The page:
The itinerary I crafted up in my head was fairly ambitious. With just a few short days in a dynamic city, I was surprised how much I managed to see! So, which Hong Kong hot spots did I check off the list?
Here are my favorite free things to do in Hong Kong…
Man Mo Temple
Man Mo Temple translates to Wen Wu Temple in Cantonese. A temple for worshipping Man Tai, literature god, and Mo Tai, martial god. I came across the Man Mo Temple on the way to brunch at Grassroots Pantry. This temple was built in the early 1800’s and is located on Hollywood Road. It’s quite small inside but a beautiful temple, as are all of the ones I’ve been to.
Hiking Victoria Peak
I can’t say it enough, skip the tram ride (at least on the way up) and take the hike up Victoria Peak. You do not want to miss the views and mother nature’s beauty. Victoria Peak, or The Peak as some locals refer to it, is the highest mountain in Hong Kong and dare I say, it’s probably one of Hong Kong’s most popular attractions.
It felt like I was back in Florida with 90% humidity but luckily the weather was overcast and no rain! Trekking up the steep mountain we lost our way a few times as it’s not clearly marked but we took this time to enjoy the magical jungle.
What better way to navigate Hong Kong’s steep hills than on the world’s largest outdoor escalator?! Running through the popular SoHo district filled with the trendiest of bars to the most delicious hole in the wall restaurants, the Central-Mid-Level Escalator provides crossroad exits making it convenient to hop on and off while catching a glimpse of the city below.
- Temple Street Night Market
Temple Street is a street located on Kowloon Island. It’s one of the busiest night flea markets selling cheap merchandise and food. Products range from cell phone chargers, sports attire, designer items, and souvenirs. Like any market in Asia, prices can always be negotiated with a little bargaining.
Ten Thousand Buddha Monastery
Oh My Buddha! 10,000 Buddha’s to be exact. This was one of the most beautiful temples I’ve ever been to and my favorite attraction in Hong Kong (so far) which is why I thought it deserved a little more attention. Read more about the Ten Thousand Buddhas Monastery here.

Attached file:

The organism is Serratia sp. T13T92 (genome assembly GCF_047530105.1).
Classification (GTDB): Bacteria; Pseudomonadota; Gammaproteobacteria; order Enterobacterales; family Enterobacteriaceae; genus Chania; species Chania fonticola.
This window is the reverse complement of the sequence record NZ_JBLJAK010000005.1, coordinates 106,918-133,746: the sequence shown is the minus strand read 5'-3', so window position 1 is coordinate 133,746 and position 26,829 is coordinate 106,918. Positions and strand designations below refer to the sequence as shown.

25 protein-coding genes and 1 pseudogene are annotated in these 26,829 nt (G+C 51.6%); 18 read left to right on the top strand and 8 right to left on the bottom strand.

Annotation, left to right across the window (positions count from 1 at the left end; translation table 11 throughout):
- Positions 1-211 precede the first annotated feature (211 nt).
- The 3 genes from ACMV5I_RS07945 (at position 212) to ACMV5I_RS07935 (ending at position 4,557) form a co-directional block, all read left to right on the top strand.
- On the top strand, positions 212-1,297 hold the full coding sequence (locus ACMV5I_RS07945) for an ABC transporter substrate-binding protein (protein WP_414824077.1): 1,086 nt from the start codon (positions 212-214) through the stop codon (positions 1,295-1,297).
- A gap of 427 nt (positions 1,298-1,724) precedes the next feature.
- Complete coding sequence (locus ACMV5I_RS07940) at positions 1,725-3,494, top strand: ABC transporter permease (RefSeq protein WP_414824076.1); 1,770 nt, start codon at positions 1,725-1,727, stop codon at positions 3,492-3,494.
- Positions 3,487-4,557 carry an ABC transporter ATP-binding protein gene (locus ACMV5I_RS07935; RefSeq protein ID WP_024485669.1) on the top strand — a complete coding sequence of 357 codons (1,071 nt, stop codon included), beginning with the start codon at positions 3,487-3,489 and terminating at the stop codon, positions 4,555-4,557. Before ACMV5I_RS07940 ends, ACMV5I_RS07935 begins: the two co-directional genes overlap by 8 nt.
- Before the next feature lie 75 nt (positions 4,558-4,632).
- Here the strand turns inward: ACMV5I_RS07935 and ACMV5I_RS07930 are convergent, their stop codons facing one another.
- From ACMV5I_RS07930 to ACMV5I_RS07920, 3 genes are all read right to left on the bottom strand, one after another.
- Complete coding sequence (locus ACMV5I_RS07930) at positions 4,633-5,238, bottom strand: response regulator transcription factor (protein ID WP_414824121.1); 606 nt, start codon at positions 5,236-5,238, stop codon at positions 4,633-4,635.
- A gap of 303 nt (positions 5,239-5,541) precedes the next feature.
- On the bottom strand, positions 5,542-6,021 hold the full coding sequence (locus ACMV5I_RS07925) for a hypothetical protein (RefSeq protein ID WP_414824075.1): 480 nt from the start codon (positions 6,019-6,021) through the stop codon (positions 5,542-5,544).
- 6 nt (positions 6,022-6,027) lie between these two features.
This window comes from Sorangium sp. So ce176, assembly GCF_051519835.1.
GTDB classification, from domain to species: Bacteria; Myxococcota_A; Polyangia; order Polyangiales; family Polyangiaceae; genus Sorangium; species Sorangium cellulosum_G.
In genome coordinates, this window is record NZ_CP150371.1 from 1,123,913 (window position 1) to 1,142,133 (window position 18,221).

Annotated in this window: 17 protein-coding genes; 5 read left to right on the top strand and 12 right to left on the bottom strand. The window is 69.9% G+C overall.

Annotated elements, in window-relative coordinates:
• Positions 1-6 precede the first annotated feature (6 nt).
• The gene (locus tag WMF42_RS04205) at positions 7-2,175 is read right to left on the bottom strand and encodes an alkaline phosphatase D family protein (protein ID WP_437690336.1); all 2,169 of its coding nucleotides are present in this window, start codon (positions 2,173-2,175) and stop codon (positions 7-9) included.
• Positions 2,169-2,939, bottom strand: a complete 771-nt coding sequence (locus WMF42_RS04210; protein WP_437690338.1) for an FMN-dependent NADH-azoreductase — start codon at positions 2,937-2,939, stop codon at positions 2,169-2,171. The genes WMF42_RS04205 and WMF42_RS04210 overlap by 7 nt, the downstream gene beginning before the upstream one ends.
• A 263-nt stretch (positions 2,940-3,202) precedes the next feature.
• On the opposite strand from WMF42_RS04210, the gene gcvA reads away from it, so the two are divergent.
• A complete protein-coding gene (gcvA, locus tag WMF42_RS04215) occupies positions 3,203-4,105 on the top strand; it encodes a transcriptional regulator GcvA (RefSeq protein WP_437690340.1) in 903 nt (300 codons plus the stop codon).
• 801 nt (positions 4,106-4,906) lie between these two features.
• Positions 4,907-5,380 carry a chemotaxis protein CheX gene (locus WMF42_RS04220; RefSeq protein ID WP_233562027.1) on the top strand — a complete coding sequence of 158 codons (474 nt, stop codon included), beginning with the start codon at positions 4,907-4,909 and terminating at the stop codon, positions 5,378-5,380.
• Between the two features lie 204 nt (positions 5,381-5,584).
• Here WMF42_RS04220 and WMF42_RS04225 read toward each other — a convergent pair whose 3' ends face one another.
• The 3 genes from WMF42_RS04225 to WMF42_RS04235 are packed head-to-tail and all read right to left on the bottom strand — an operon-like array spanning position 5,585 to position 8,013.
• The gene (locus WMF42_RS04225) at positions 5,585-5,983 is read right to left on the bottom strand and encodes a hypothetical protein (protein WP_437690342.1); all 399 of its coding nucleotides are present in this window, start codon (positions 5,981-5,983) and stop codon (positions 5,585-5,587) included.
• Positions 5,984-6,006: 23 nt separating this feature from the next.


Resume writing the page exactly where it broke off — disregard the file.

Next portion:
Nan Lian Garden
Nan Lian Garden is a bit of a trek to get to being that it’s located in urban Kowloon. Walking up I was even more confused as it sits across from a multi-level shopping plaza. There were packs of Chinese girls taking selfies at the entrance. Their background? A rock; which turned out to be the least appealing backdrop out of all of the garden.
Initially, I thought, this is a bit touristy for my liking but I figured we could wander through quickly since we’d already made the trek here.
I was instantly surprised how quickly the noise from the outside city faded with the strategically placed trees and buildings to block out the sounds. Surrounding high-rise buildings provide a contrasting backdrop to the beautiful garden which offers a tranquil and serene setting.
The garden represents the Tang dynasty and encompasses the four main elements of a traditional Chinese garden. Each water element, stone, tree, and structure are landscaped after specific rules. Designed with a one-way circular route to take you through the best views of the garden and reduce the chaos that can sometimes come with people going in every direction. Coming around the second corner, this was my first view at The Pavilion of Absolute Perfection.
Perfect name, right?
With over 8 acres of koi ponds, terraces, and pagodas, it just got better from here.
Mongkok is the busiest district in the world. The streets are lined with stalls of vendors selling everything imaginable. It’s not hard to guess what’s available when the names of the streets are quite literal. The famous Sneaker Street, Ladies Market, Goldfish Street, Photocopy Street, and Red Light District are located here.
Everywhere from the sidewalks, stairs, alleys, and sides of buildings offer a little slice of the growing art scene within Hong Kong.
These free attractions in Hong Kong helped me justify spending (too much) money on…well, food of course. Being one of the most expensive cities in the world, it’s no surprise that there are a few not so free things to do in Hong Kong which you can check out here!